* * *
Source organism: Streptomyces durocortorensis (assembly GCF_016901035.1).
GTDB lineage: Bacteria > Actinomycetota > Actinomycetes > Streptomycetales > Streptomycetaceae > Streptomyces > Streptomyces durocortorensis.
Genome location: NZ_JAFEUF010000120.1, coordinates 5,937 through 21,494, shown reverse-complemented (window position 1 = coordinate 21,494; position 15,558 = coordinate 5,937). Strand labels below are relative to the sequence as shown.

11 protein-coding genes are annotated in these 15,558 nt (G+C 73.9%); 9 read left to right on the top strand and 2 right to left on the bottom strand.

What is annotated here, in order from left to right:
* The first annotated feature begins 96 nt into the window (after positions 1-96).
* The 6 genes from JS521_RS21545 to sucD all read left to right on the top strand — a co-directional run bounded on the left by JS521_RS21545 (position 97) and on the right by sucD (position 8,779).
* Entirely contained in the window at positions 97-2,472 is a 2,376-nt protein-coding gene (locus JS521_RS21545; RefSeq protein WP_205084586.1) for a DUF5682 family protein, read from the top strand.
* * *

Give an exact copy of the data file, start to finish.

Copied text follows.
Source organism: Streptomyces durocortorensis (assembly GCF_016901035.1).
GTDB lineage: Bacteria > Actinomycetota > Actinomycetes > Streptomycetales > Streptomycetaceae > Streptomyces > Streptomyces durocortorensis.
Genome location: NZ_JAFEUF010000120.1, coordinates 5,937 through 21,494, shown reverse-complemented (window position 1 = coordinate 21,494; position 15,558 = coordinate 5,937). Strand labels below are relative to the sequence as shown.

11 protein-coding genes are annotated in these 15,558 nt (G+C 73.9%); 9 read left to right on the top strand and 2 right to left on the bottom strand.

What is annotated here, in order from left to right:
* The first annotated feature begins 96 nt into the window (after positions 1-96).
* The 6 genes from JS521_RS21545 to sucD all read left to right on the top strand — a co-directional run bounded on the left by JS521_RS21545 (position 97) and on the right by sucD (position 8,779).
* Entirely contained in the window at positions 97-2,472 is a 2,376-nt protein-coding gene (locus JS521_RS21545; RefSeq protein WP_205084586.1) for a DUF5682 family protein, read from the top strand.